(Another) Year in the Vineyard, Week #28 with Wes Hagen, Clos Pepe
(Another) Year in the Vineyard
With Wes Hagen, Clos Pepe Vineyard
Week #28: September 17-23, 2010
The Heat Arrives, Harvest Begins with
Old Friends, New Friends
Well it was bound to happen. September is traditionally the warmest month in the Santa Rita Hills, so by virtue of the averages we had to get a few days of Indian Summer to heat up the vineyard, get sugars moving, and get winemakers talking about harvest. Tomorrow morning, very early, we will have a full crew here to start picking pinot noir for Joe Davis of Arcadian wines. My plan is to write as much of this blog as I can today, but then hold it for publication until tomorrow, Friday, so I can take some HD video of the pick, ask Joe Davis some questions, and teach the blog faithful the rules of picking pinot noir at Clos Pepe.
The weather is expected to be warm today, and then hot from Friday through Tuesday. I expect to do some more field tests on Saturday to see how much the fruit has ripened via sugar and pH, and if you are interested in seeing those tests I will post a link on Twitter and FaceBook. I suspect we may pick our first Estate fruit on Sunday morning, very early. I also expect to see a 1.5 – 2.0 brix rise in the pinot noir and chardonnay, bringing the Brix to or just over 24 in most fields by Wednesday. Then we may see the Brix dip a bit as the weather cools, which is usually what I like to wait for—an equilibrium of ripeness, so to speak. The fruit dehydrates and evolves flavor, and then after the heat wave the sugars normalize a little, and that’s usually a great time to pick pinot noir here at Clos Pepe.
Walking the vineyard and tasting some fruit today, I see that the clusters are still quite plump and should be able to soak up this little heat wave without too much dimpling and raisining. We want to keep juice in the berries and not let them turn into raisins. A touch of wrinkling on the surface is just fine, but juice = weight, and weight is how we get paid for fruit, so delivering raisins doesn’t make good sense (or wine) for anyone. The seeds are coloring up beautifully, starting to separate from the pulp, and I suspect we’ll be busy-busy with both winemaking and harvest by this time next week. But how many weeks in a row have I been saying that? But this time I’m serious. I sure would like to start making wine by October 1st, considering I have to be in Chicago on November 11th!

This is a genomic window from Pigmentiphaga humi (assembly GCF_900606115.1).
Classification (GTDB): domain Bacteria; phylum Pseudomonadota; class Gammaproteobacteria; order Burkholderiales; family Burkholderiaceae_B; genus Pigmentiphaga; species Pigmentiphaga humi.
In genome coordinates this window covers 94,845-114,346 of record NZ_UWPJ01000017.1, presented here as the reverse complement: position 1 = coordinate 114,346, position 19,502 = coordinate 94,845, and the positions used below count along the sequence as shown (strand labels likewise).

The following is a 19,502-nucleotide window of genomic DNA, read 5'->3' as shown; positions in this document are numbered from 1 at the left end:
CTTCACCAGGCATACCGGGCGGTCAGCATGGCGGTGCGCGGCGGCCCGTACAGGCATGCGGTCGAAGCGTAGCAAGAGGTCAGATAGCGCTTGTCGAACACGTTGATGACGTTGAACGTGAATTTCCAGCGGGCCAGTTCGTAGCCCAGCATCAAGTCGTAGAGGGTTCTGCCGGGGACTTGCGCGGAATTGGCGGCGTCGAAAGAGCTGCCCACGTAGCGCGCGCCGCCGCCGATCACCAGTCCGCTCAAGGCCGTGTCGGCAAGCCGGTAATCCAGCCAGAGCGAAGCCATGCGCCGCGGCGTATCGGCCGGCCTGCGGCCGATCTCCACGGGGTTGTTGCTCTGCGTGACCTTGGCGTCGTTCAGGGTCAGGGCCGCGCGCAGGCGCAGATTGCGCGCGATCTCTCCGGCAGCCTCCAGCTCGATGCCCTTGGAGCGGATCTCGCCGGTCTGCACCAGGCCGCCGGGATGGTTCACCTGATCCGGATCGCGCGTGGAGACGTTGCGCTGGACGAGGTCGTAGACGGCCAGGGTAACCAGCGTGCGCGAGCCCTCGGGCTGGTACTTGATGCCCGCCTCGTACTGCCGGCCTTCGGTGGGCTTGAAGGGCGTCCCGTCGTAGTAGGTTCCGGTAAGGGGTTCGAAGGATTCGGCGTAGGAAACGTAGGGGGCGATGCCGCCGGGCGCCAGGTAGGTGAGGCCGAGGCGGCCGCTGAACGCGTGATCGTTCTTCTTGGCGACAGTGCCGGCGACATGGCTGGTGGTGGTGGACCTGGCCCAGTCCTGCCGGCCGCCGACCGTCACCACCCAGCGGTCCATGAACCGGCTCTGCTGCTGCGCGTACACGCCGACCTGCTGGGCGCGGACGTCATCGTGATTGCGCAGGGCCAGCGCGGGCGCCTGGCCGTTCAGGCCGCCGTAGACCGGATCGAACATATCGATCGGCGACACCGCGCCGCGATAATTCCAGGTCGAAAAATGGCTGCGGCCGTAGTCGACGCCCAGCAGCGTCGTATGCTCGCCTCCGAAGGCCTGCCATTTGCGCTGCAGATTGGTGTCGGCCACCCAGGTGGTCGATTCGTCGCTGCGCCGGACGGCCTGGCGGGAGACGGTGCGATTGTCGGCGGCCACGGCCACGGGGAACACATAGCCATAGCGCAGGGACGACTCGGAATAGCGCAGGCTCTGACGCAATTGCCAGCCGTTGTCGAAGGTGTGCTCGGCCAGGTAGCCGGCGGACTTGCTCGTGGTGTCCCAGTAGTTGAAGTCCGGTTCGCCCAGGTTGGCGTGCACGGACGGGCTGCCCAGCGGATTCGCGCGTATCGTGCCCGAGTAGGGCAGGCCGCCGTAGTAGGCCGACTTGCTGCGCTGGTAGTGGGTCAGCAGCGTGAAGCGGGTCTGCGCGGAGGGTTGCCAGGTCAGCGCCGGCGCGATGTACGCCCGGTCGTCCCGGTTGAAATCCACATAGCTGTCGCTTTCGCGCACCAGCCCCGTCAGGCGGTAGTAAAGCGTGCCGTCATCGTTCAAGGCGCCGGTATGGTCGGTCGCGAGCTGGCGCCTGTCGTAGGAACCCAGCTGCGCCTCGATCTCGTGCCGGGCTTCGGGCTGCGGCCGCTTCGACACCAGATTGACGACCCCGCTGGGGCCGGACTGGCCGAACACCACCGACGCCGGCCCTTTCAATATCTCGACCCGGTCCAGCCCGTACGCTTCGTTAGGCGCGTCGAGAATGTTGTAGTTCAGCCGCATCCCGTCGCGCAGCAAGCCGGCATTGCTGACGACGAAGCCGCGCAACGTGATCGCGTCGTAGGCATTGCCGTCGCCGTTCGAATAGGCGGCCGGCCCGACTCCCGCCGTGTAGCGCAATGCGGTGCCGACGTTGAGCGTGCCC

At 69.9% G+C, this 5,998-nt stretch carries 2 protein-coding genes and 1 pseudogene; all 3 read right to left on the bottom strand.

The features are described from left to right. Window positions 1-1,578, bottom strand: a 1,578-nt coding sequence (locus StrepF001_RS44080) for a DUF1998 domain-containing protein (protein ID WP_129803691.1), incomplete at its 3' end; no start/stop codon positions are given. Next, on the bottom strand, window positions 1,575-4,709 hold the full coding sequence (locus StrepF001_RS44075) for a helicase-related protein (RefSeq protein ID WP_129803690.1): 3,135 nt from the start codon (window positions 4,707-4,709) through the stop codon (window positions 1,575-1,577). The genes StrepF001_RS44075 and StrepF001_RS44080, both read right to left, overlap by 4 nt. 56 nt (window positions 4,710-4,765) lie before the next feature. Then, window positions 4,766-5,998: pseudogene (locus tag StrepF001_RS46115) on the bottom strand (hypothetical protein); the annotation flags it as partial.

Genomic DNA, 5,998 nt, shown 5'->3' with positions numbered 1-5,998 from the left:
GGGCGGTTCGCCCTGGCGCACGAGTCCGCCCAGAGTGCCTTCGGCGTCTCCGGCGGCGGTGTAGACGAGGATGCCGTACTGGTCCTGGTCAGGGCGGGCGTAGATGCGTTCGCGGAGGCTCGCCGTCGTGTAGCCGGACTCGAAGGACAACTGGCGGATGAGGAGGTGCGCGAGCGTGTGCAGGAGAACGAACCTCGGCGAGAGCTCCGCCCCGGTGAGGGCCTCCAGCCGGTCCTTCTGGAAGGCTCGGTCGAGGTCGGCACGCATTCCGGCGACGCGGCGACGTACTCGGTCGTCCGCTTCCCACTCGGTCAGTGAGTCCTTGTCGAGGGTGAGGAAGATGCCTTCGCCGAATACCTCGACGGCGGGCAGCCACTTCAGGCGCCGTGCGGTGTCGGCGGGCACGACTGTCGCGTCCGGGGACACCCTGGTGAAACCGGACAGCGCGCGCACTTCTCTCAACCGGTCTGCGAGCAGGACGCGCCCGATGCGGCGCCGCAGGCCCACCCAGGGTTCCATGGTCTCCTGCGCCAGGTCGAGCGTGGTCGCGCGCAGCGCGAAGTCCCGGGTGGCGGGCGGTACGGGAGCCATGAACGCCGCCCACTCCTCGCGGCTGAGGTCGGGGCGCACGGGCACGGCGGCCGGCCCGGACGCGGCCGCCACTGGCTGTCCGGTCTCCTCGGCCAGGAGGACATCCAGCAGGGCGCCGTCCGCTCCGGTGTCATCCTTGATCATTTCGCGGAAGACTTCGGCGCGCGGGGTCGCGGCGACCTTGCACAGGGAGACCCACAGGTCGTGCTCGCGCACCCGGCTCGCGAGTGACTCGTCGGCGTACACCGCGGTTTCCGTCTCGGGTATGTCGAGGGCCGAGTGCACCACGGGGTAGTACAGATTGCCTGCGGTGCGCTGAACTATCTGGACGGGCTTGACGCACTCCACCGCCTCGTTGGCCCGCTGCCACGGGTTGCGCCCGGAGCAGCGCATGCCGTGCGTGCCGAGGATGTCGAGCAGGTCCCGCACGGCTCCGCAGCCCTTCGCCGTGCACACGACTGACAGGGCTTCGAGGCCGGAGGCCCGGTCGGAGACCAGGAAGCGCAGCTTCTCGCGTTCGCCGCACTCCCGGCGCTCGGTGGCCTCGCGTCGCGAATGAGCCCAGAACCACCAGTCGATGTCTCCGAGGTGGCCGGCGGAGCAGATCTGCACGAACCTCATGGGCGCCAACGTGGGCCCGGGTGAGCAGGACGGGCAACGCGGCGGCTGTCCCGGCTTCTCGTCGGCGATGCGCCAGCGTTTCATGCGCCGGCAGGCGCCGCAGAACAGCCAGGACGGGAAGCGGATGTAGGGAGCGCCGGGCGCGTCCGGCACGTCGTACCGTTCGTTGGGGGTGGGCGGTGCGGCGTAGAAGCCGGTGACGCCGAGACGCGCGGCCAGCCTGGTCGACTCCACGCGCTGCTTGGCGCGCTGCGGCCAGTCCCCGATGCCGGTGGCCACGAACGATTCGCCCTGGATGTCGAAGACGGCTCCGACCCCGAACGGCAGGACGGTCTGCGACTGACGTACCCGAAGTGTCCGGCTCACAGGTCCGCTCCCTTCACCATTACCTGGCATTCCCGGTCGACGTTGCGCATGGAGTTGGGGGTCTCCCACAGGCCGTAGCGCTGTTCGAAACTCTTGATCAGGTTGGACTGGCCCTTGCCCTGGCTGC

On the social front, we’ve not wasted the slow time here on the vineyard, watching the pinot ripen. I got in a round of golf with my friend Jeremy last week on a beautiful day at the Santa Rita Hills’ own La Purisima Golf Course. Over the weekend we took the French intern, Adrien, to Santa Monica Farmer’s Market, Broadway Deli for lunch, to Venice Beach to gawk at the ‘interesting people’, and then up the coast to check out Malibu, Zuma, Trancas, etc. We stopped in Santa Barbara and had an early dinner at Super Rica, where Adrien was especially impressed with the Chile Relleno. Yum!
Yesterday, last night and this morning (Thursday, 9/23), we welcomed our 2008 intern, Charlie Lane, who has been on an epic bike ride from Seattle to Tijuana with his friends Ponch and Brian since the first of September. They rode from Morro bay to Clos Pepe yesterday and are on their way over the Cachuma Pass (hot!) and into Santa Barbara for today/tonight’s leg of the journey. They are all showing the conditioning that comes with 50 miles biking 7 days a week for three weeks, and a bit of sunburn as they have emerged into the sun (from the fog) as they left Santa Cruz and San Francisco earlier in the week. We had a few pounds of carnitas tacos yesterday when they arrives and killed an insane amount of BBQ tritip for dinner at the Big House last night, tasting a half dozen wines, loads of beer and enjoying a Jacuzzi to relax their tight legs. We retired to our house for late night drinks (which means we partied until the witching hour of 10:00 pm, late for my farmer sentiments), where we sampled four tequilas, a 12 year blended scotch, some 12 year old Nicaraguan rum, and a bit more beer. They slept in comfort in the Big House here at the Clos and returned to our abode for a breakfast of egg, bacon, ham and refried beans from the leftovers from lunch, and a dozen eggs from our free-range chickens. Yum! They should be well fed for their trip over the Pass, and I doubt any of the toxins (or lard) that we loaded into them yesterday will remain when they descend into Santa Barbara from Lake Cachuma.
Besides some side-trips and some hospitality here at Clos Pepe, Adrien and I have made a few trips to the winery in order to clean some fermenters and get the winery absolutely ready to bring in some fruit at a moment’s notice. The status of the winery at this point is ‘just add grapes’, and the status of the vineyard is: ‘just add a few days of 90 degree heat’. We’re poised, rested and ready. I’m thinking next week’s blog may include some cold-soaking fruit, some video of crushing/destemming, and a big smile on my face as the 2010 vintage starts in earnest.
Cheers, and thanks again for reading and sharing the Year in the Vineyard wine blog!